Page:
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Six Thinking Hats
by Edward de Bono
Using case studies and real-life examples of his "six thinking hats", de Bono shows how each of us can become a better thinker through deliberate role-playing.
"Now it is time for us to put on the Green Hat," the chairman of the focus group says. The "Green Hat", of course, has nothing to do with choosing a headgear. It is a method of thinking introduced by Dr. Edward de Bono.
Edward de Bono is widely regarded as the leading authority in the field of creative thinking. He is renowned for his development of the Six Thinking Hats technique and the Direct Attention Thinking Tools. His instruction in thinking has been sought by corporations such as IBM, Shell and Microsoft.
The Six Thinking Hats
What is the "Six Thinking Hats" method? "Six Thinking Hats" is a simple, effective, parallel thinking process that helps people to be more productive, focused and mindfully involved. De Bono teaches us to separate thinking into six functions and roles. Each hat is a direction to think rather than a label for thinking. The method adopts a role-play approach to thinking. The use of the hat metaphor is to enable the user to switch to a different perspective of thinking at a simple command for change, while the "colour" of the "Hats" is to enable the user to visualise the thinking process. The "Six Hats" are-
White Hat - is concerned with facts and figures. Wearing the "White Hat" allows us to present information in a neutral and objective way.
Red Hat - signifies emotion and feelings. It urges us to give an intuitive response. Wearing the "Red Hat" enables us to unleash the part of our mind that is hidden in the background of the thinking process.
Black Hat - seeks a cautious approach and identifies the weaknesses in an idea. We try to see why it might not work and consider its downside. The "Black Hat" thinking helps us to highlight the weak points in a plan, so as to eliminate them, alter them, or prepare contingency plans to counter them.
Yellow Hat - is the optimistic viewpoint that helps us to see all the benefits of an idea and the value in it. The "Yellow Hat" thinking helps us to keep going when everything looks gloomy and difficult.
Green Hat -is the hat for creativity. It asks us to be creative, to break away from habitual thinking, and to seek alternatives even if the alternatives do not seem to be logical at first glance.
Blue Hat - stands for process control. The "Blue Hat" represents the discipline of the "Thinking Hats" and draws us back when we are expressing something inappropriate to the "Hat" we are wearing.
Some Insights to Share
As I read on, I became very impressed with the ideas introduced by de Bono. In the course of our EO postings, it is almost inevitable that we are put in jobs that require us to deal with hundreds of loose ends and work with colleagues from diverse backgrounds. This thinking method provides us with an effective tool to manage complex issues and resolve conflicts. I have selected some key points about this thinking method for general sharing.
Looking at a Decision from All Points of View
A thinking pattern based on rationality is important. There is nothing wrong with it at all. But it is not sufficient. We need to look at a decision from a number of different perspectives. This forces us to move outside our habitual thinking style. These days, EOs are often tasked with responsibilities to act as change agents in the departments they are working for. The traditional wisdom of being a good gate-keeper in the department may no longer suffice. We need to think outside the box and explore different perspectives towards a complex situation. By applying "Six Thinking Hats", our decisions and plans will ensure a mix of practical analysis, skill in execution, public sensitivity, creativity and good contingency planning.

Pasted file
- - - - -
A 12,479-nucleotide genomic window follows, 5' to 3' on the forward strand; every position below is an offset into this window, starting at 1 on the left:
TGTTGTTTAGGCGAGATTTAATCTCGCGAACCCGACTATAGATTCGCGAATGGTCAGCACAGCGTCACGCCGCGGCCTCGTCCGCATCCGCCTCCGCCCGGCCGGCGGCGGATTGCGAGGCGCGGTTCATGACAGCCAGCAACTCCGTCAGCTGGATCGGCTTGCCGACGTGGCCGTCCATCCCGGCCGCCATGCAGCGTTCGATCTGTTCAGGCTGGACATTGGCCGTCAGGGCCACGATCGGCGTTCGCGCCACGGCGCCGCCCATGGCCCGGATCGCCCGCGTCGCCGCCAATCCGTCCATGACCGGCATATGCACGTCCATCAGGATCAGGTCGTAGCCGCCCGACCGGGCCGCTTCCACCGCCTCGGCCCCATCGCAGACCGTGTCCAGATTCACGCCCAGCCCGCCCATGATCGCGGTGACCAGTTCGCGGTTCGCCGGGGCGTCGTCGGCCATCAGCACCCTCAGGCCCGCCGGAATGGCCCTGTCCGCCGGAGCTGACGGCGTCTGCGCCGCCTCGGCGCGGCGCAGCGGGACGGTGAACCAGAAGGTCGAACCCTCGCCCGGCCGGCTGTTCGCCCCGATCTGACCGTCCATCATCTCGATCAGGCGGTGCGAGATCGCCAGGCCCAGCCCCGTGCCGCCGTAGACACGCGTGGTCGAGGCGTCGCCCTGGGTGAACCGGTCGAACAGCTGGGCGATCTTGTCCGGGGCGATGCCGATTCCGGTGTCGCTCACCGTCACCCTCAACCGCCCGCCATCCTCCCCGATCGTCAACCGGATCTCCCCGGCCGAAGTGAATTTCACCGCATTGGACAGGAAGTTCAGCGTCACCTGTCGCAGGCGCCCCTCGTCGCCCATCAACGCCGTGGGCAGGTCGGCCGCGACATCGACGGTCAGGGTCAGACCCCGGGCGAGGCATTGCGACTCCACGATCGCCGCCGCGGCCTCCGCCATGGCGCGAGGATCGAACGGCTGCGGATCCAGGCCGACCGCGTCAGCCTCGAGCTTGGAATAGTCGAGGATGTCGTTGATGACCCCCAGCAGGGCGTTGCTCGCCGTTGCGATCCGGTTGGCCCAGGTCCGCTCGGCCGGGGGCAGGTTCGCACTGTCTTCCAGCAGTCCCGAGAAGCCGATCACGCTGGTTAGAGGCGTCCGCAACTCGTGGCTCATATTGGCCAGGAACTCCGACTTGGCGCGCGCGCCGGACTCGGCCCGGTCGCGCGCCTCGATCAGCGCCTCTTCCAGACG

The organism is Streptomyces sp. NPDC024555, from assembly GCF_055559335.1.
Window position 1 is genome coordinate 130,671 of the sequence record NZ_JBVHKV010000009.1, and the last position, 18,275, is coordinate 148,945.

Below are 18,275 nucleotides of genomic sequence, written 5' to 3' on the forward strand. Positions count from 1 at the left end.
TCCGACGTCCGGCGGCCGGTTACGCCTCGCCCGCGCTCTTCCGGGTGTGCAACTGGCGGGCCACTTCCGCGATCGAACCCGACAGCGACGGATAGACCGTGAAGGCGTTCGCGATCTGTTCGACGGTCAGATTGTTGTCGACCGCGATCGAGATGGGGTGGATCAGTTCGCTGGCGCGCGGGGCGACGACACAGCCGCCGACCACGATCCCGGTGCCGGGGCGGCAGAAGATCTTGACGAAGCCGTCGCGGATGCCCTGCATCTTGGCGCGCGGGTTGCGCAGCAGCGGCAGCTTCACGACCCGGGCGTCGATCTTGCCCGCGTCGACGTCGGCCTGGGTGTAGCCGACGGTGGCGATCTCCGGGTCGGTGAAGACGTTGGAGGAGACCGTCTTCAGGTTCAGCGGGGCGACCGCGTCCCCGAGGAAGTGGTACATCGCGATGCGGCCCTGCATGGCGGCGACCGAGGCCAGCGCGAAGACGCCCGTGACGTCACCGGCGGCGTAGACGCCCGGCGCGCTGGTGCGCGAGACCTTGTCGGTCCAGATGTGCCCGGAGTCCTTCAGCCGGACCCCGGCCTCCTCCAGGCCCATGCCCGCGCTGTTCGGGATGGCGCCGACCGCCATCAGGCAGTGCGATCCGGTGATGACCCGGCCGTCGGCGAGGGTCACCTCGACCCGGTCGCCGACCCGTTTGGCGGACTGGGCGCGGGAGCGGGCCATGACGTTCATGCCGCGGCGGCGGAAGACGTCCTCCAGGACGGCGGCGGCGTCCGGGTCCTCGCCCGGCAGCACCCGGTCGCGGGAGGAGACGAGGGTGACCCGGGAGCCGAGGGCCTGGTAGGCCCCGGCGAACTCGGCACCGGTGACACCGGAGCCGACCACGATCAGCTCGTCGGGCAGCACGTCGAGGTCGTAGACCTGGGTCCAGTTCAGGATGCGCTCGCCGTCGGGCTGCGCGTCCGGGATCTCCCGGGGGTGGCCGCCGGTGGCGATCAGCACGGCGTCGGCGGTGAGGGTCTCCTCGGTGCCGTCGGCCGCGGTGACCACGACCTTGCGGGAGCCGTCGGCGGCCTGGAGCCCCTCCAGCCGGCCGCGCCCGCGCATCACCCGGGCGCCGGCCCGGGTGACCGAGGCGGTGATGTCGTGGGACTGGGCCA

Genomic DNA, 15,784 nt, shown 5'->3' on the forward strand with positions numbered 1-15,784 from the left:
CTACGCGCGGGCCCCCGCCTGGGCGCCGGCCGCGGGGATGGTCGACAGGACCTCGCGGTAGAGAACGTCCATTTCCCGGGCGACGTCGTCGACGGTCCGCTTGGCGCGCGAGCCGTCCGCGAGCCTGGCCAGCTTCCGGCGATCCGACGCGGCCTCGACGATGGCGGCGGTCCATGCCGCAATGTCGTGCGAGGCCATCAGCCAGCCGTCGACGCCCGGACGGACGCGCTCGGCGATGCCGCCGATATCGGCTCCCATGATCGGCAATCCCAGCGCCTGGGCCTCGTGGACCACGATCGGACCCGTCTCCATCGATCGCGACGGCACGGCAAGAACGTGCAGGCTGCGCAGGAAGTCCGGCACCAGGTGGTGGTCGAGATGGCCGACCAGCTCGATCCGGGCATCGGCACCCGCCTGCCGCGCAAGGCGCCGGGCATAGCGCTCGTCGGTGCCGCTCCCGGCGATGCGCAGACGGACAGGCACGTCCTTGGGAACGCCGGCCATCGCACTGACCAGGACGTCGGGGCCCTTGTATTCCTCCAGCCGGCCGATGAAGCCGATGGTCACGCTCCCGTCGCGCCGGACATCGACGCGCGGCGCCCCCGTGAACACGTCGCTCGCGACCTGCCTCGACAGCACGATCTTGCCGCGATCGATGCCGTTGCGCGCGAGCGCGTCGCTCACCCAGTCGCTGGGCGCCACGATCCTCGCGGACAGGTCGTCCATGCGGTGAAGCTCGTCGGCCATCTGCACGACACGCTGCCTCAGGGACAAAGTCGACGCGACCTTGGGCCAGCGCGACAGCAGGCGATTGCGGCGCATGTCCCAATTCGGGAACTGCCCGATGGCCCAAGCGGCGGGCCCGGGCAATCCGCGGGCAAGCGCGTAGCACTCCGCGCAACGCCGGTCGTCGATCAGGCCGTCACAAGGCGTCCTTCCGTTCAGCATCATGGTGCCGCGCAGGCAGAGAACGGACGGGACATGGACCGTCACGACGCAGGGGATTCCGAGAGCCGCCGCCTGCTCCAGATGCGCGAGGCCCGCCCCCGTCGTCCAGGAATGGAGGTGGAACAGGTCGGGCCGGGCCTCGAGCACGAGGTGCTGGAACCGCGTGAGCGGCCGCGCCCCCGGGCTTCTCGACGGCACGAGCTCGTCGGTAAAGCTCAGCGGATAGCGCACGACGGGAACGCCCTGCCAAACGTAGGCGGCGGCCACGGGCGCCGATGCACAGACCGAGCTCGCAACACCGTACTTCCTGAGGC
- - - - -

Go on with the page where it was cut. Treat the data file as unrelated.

Working as a Team
The "Six Thinking Hats" process asks the participants to wear the same "colour thinking hat" at the same time. This encourages participants to think in parallel - discussing together the positive aspects of an idea, engaging in objective fact-finding together, and exploring risks and disadvantages collectively. This focuses the group on thinking in the same direction and not at cross purposes. People who feel that they are part of the process are more likely to accept or even buy into the outcome. In managing an organisation with staff of diverse backgrounds and interests, this may be a useful method to solicit co-operation.
Mechanism for 'Switching the Gear'
The use of the "Six Hats" approach provides a polite means to control the negative response from difficult counterparts or staff. If a person at a meeting has been persistently negative, that person can be asked to take off the "black thinking hat" and put on the "yellow thinking hat". This is a direct request to be positive. In this way, the "Six Hats" provide an idiom that is definite without being offensive. What is more important is that the idiom does not threaten a person's ego or personality.
Confusion is the biggest enemy of good thinking. The problem is that we always try to do too many things at the same time. The method of "Six Thinking Hats" allows us to deal with one thing at a time. Instead of having to take care of emotions, logic, information and creativity at the same time, we are able to deal with them separately.
The above are by no means exhaustive. How to maximize the benefits of this thinking method depends very much on how frequently we make use of it. "Mmmm, this proposal does not fit our resources, our policy, our strategy, our ethics, our value, we have to give it upˇ" Does this sound familiar? Yes? Why not try the "Six Thinking Hats" before we come to this conclusion.